C.S. Lakshmi, who writes in English and Tamil under the pseudonym Ambai, is a scion of post-revolutionary Indian feminism and women’s studies researcher who was raised and educated in Mumbai, Bangalore, and New Delhi. Of her work, the most recent to appear in English is A Kitchen in the Corner of the House, a mellifluous and courageous work translated by Lakshmi Holström, a dedicated scholar who passed away in 2016. She will be missed, and her efforts, evident in the enduring legacy and themes of A Kitchen in the Corner of the House, may inform the concerns of Indian feminism in the English-speaking world for generations.

The book is a collection of stories, told from multiple voices and perspectives, which centers on the travails and aspirations of women across a broad socio-economic and linguistic spectrum. The voices in A Kitchen in the Corner of the House reflect the varied cultural expectations and norms that simultaneously thrive and jostle for distinction within the Indian nation, which can be too easily regarded as a seamless whole by outside observers. What unites the characters in the stories, though, is a keen sense of subjective solidarity amongst women who are draped in desperation—and hope.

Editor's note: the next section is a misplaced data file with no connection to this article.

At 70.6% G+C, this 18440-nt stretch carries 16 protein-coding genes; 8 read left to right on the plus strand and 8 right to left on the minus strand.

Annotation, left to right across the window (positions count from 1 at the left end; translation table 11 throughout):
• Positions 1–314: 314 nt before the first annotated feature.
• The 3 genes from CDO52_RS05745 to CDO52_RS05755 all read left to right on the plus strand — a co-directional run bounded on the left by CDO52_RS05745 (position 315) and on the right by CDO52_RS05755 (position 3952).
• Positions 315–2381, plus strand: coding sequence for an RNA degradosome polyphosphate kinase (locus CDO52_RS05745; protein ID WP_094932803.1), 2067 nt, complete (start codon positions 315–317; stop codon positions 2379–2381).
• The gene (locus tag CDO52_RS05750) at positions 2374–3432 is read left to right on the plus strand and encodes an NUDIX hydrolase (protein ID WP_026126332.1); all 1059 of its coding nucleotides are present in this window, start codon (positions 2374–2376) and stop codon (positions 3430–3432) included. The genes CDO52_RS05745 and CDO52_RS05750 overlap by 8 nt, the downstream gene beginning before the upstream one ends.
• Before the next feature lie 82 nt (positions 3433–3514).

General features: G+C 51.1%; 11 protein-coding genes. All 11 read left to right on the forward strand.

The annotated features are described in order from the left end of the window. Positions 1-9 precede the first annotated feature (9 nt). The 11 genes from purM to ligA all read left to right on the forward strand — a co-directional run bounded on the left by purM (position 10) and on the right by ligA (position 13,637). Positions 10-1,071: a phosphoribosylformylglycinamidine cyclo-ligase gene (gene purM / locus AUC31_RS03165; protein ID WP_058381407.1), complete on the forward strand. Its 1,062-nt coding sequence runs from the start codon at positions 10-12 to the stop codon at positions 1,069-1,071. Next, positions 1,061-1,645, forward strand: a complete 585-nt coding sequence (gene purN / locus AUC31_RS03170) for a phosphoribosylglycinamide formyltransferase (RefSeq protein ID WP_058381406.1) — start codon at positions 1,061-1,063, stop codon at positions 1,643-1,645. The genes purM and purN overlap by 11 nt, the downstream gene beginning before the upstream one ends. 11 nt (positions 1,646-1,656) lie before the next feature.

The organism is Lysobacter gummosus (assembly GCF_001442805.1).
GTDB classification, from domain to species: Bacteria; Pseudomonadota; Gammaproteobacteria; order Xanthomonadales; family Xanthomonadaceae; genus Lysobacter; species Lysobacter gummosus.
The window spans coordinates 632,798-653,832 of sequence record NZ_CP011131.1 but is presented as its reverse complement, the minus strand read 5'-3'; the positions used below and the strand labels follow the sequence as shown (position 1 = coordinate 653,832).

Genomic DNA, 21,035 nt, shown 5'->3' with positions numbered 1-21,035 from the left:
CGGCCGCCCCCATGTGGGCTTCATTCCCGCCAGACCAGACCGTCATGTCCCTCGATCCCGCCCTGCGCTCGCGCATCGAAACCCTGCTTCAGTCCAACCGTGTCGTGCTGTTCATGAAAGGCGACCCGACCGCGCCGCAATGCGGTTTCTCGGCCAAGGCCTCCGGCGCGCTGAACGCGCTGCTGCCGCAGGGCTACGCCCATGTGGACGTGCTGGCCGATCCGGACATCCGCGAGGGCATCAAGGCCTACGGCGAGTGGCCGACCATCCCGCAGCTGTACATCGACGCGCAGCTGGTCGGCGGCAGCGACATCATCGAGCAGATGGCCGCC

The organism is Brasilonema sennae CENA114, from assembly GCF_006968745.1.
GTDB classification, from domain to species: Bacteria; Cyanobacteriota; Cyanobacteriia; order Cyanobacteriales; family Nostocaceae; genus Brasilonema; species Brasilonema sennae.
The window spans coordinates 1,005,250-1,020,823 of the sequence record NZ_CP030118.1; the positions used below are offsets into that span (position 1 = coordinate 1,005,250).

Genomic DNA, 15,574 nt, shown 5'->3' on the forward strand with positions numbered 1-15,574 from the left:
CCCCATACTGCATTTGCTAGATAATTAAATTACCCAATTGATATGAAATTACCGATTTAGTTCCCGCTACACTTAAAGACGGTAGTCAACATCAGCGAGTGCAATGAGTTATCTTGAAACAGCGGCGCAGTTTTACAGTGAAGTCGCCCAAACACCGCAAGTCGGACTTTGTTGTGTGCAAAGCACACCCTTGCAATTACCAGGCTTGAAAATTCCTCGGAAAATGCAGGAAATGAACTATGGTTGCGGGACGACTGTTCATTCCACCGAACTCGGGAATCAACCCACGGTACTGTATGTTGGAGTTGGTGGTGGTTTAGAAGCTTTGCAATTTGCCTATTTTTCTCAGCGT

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Announcing Our August Book Club Selection: From the Shadows by Juan José Millás

With what appears to be an absurdist plot, Millás explores the psyche of an individual made redundant by society.